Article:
Berendt, by contrast, insisted that Midnight in the Garden of Good and Evil should be classified as nonfiction, and, furthermore, journalism, despite his admitted inventions. After the book was named a finalist for the Pulitzer Prize for nonfiction, a minor controversy bubbled up among the literati who took issue with Berendt’s book being treated as fact. ''I call it rounding the corners to make a better narrative,” he explained. Those rounded corners, however, played a role in the Pulitzer board’s decision to not give his record-smashing book the award. In later editions of the book, he moved his author’s note to the front of the book and expanded on it, so as to avoid any hint of misleading the reader, but he didn’t back down from his insistence that the book should be considered true.
I read The Executioner’s Song for the first time while I was living in Hot Springs writing The Vapors. I was bowled over by it. I felt like it was possibly the greatest book I had ever read. Given the timing and context in which I read it, I’m positive it played an outsized role in that first draft I wrote of my book. I so desperately wanted The Vapors to deal with the resonance and magnetism or whatever the fuck. But rather than do what Mailer did and work from 1,500 pages of transcripts of interviews, I did what Berendt did and rounded some corners.
My editor told me I should stay within the lines. I should be as creative as I wanted with my prose and I should write the book how I saw fit, but I shouldn’t use composite characters and I should have a source cited in the endnotes for every fact, figure, and quotation I used. That meant I needed to do a LOT more research and I’d need to reconsider the stitched-together-vignette style that I had used in that first attempt. It meant the book couldn’t be a fanciful nonfiction novel. It meant the book would take a lot longer than I had planned. But in the end what I wrote was unquestionably better.
I’ve obsessed about the question of truth and how to know it in these letters over the past few years. I think it’s because my topic, Hot Springs, is so steeped in mythology and lore. As I was doing research, I often found myself talking to people who told me completely different versions of the same story. I more than once found myself doing interviews with people who I was certain were feeding me absolute bullshit. Part of my job was to sort out what was true and what wasn’t, and it was no easy task. Sometimes I had to make choices without hard evidence, simply a hunch based on what all I had learned. I copped to all of this in my own author’s note. I cite my sources at the end. I anticipate that locals will hold my book to a high standard when it comes to judging its accuracy, and I hope that what I’ve provided them will be sufficient evidence. All in all, The Vapors is not scholarship, but it is in no way fiction. I sure hope the Pulitzer Prize people will appreciate how easy I’ve made it for them.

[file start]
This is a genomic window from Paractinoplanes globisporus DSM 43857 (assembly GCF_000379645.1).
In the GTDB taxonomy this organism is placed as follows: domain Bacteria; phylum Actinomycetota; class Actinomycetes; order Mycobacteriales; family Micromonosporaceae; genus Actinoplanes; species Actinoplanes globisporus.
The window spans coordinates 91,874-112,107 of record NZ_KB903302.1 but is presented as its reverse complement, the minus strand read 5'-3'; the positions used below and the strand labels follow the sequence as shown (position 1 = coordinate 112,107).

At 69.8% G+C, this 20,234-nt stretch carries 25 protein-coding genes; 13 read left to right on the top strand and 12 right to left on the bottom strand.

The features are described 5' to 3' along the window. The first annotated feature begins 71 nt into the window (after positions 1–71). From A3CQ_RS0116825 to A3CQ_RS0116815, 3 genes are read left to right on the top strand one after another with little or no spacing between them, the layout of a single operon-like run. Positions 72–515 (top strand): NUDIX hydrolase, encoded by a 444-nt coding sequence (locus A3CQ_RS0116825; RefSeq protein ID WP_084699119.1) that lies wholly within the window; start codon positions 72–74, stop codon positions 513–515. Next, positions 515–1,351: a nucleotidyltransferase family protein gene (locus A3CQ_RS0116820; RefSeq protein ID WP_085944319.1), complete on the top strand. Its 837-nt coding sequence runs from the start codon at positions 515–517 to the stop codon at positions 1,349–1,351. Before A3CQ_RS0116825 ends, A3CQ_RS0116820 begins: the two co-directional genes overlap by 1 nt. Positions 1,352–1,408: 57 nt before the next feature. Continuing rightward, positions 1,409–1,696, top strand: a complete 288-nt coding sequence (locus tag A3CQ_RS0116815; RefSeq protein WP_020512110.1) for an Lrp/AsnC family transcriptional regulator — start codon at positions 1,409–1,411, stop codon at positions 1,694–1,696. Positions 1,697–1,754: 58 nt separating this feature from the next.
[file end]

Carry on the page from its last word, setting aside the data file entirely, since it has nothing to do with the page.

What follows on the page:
The more important legacy of Midnight in the Garden of Good and Evil is, to my mind, its contribution to the cultural history of the city of Savannah, Georgia. The book’s success led to a tourism boom in that city in the 1990s. John Berendt may not have won the Pulitzer Prize, but Savannah gave him the key to the city. Twice. While I’d love for The Vapors to be a bestseller and win awards and all that other ego stroking horseshit, I’d settle for the book pleasing the good people of Hot Springs National Park, Arkansas. That may sound like no big deal, but I’m certain they will be my harshest critics, my closest readers, my toughest audience. And for good reason. The town and its history belong to them, not to me or my book. And I still have to go back there for Thanksgiving and show my face around town. So stakes is high.
Beyond their genre-bending, what Midnight in the Garden of Good and Evil and The Executioner’s Song have in common is that they are both books about a place and its unsung, everyday people. For The Executioner’s Song, that place was Utah, and by extension the West. In her review of the book (which is as good as the book itself), Joan Didion said that “the authentic Western voice, the voice heard in "The Executioner's Song," is one heard often in life but only rarely in literature, the reason being that to truly know the West is to lack all will to write it down.” I think I wanted The Vapors to be that kind of book more than anything else. One that captures an authentic voice, one that tells the reader something true about a particular place, in this case the place of my birth and those who came before me. Similar to Didion’s West, Hot Springs was a place where people lacked all will to write everything down. That made my job a lot harder, but also made the fact that I finished at all feel all the more satisfying. I may not know the whole story. I may not, even after all is said and done, truly know Hot Springs. But maybe that’s the only reason I was ever able to muster the will to write it down.